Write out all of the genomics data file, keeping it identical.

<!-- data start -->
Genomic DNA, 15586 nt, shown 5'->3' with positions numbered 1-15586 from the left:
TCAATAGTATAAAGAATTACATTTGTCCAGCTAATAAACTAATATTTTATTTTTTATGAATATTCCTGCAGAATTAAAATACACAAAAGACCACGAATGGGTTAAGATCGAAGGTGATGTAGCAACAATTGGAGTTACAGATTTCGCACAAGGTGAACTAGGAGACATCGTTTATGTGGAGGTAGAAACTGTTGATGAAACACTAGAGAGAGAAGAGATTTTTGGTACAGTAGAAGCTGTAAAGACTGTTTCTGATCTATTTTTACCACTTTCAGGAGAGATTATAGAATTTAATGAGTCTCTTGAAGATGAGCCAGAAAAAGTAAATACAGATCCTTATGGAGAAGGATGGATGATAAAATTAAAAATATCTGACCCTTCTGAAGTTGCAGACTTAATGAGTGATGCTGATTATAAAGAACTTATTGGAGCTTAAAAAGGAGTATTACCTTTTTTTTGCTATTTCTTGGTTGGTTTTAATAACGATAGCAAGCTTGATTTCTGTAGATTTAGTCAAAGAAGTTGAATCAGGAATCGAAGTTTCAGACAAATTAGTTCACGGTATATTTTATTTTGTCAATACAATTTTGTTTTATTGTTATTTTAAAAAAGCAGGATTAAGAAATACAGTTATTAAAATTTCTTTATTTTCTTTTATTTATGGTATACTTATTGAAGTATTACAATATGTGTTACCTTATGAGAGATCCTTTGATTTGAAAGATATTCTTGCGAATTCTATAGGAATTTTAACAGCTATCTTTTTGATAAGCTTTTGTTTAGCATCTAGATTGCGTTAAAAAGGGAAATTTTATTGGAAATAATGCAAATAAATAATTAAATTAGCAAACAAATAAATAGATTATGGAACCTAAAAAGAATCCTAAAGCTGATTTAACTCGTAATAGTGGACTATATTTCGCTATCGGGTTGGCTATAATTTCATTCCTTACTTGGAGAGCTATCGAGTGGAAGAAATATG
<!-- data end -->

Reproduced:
Genomic DNA, 15586 nt, shown 5'->3' with positions numbered 1-15586 from the left:
TCAATAGTATAAAGAATTACATTTGTCCAGCTAATAAACTAATATTTTATTTTTTATGAATATTCCTGCAGAATTAAAATACACAAAAGACCACGAATGGGTTAAGATCGAAGGTGATGTAGCAACAATTGGAGTTACAGATTTCGCACAAGGTGAACTAGGAGACATCGTTTATGTGGAGGTAGAAACTGTTGATGAAACACTAGAGAGAGAAGAGATTTTTGGTACAGTAGAAGCTGTAAAGACTGTTTCTGATCTATTTTTACCACTTTCAGGAGAGATTATAGAATTTAATGAGTCTCTTGAAGATGAGCCAGAAAAAGTAAATACAGATCCTTATGGAGAAGGATGGATGATAAAATTAAAAATATCTGACCCTTCTGAAGTTGCAGACTTAATGAGTGATGCTGATTATAAAGAACTTATTGGAGCTTAAAAAGGAGTATTACCTTTTTTTTGCTATTTCTTGGTTGGTTTTAATAACGATAGCAAGCTTGATTTCTGTAGATTTAGTCAAAGAAGTTGAATCAGGAATCGAAGTTTCAGACAAATTAGTTCACGGTATATTTTATTTTGTCAATACAATTTTGTTTTATTGTTATTTTAAAAAAGCAGGATTAAGAAATACAGTTATTAAAATTTCTTTATTTTCTTTTATTTATGGTATACTTATTGAAGTATTACAATATGTGTTACCTTATGAGAGATCCTTTGATTTGAAAGATATTCTTGCGAATTCTATAGGAATTTTAACAGCTATCTTTTTGATAAGCTTTTGTTTAGCATCTAGATTGCGTTAAAAAGGGAAATTTTATTGGAAATAATGCAAATAAATAATTAAATTAGCAAACAAATAAATAGATTATGGAACCTAAAAAGAATCCTAAAGCTGATTTAACTCGTAATAGTGGACTATATTTCGCTATCGGGTTGGCTATAATTTCATTCCTTACTTGGAGAGCTATCGAGTGGAAGAAATATG